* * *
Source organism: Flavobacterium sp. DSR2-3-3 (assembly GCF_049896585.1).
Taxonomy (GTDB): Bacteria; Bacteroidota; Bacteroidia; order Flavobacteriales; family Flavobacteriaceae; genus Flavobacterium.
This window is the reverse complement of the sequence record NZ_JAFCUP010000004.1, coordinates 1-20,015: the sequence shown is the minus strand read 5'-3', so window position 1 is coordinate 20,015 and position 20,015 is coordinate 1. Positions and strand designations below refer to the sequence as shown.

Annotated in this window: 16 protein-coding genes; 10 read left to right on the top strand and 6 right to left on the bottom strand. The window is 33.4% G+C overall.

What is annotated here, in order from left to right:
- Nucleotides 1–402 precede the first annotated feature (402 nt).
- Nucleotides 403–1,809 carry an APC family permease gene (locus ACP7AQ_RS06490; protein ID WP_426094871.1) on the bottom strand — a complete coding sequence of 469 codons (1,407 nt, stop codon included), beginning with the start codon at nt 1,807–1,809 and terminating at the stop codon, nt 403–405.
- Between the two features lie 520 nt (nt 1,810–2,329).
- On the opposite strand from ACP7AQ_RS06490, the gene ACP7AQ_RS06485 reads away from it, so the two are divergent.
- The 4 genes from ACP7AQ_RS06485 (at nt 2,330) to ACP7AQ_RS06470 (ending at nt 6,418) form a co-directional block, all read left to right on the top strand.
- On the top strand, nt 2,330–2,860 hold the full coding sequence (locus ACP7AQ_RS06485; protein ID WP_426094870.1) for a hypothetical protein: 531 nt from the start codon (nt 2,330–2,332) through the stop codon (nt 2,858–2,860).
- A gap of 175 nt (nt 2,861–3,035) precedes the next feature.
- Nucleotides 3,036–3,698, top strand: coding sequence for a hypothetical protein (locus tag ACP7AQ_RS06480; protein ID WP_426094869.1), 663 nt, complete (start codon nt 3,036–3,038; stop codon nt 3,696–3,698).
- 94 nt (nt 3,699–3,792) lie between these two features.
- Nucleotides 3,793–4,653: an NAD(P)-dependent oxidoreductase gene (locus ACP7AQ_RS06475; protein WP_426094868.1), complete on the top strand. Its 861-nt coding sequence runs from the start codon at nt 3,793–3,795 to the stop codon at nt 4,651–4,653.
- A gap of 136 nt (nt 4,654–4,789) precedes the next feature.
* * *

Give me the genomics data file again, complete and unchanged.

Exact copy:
Source organism: Flavobacterium sp. DSR2-3-3 (assembly GCF_049896585.1).
Taxonomy (GTDB): Bacteria; Bacteroidota; Bacteroidia; order Flavobacteriales; family Flavobacteriaceae; genus Flavobacterium.
This window is the reverse complement of the sequence record NZ_JAFCUP010000004.1, coordinates 1-20,015: the sequence shown is the minus strand read 5'-3', so window position 1 is coordinate 20,015 and position 20,015 is coordinate 1. Positions and strand designations below refer to the sequence as shown.

Annotated in this window: 16 protein-coding genes; 10 read left to right on the top strand and 6 right to left on the bottom strand. The window is 33.4% G+C overall.

What is annotated here, in order from left to right:
- Nucleotides 1–402 precede the first annotated feature (402 nt).
- Nucleotides 403–1,809 carry an APC family permease gene (locus ACP7AQ_RS06490; protein ID WP_426094871.1) on the bottom strand — a complete coding sequence of 469 codons (1,407 nt, stop codon included), beginning with the start codon at nt 1,807–1,809 and terminating at the stop codon, nt 403–405.
- Between the two features lie 520 nt (nt 1,810–2,329).
- On the opposite strand from ACP7AQ_RS06490, the gene ACP7AQ_RS06485 reads away from it, so the two are divergent.
- The 4 genes from ACP7AQ_RS06485 (at nt 2,330) to ACP7AQ_RS06470 (ending at nt 6,418) form a co-directional block, all read left to right on the top strand.
- On the top strand, nt 2,330–2,860 hold the full coding sequence (locus ACP7AQ_RS06485; protein ID WP_426094870.1) for a hypothetical protein: 531 nt from the start codon (nt 2,330–2,332) through the stop codon (nt 2,858–2,860).
- A gap of 175 nt (nt 2,861–3,035) precedes the next feature.
- Nucleotides 3,036–3,698, top strand: coding sequence for a hypothetical protein (locus tag ACP7AQ_RS06480; protein ID WP_426094869.1), 663 nt, complete (start codon nt 3,036–3,038; stop codon nt 3,696–3,698).
- 94 nt (nt 3,699–3,792) lie between these two features.
- Nucleotides 3,793–4,653: an NAD(P)-dependent oxidoreductase gene (locus ACP7AQ_RS06475; protein WP_426094868.1), complete on the top strand. Its 861-nt coding sequence runs from the start codon at nt 3,793–3,795 to the stop codon at nt 4,651–4,653.
- A gap of 136 nt (nt 4,654–4,789) precedes the next feature.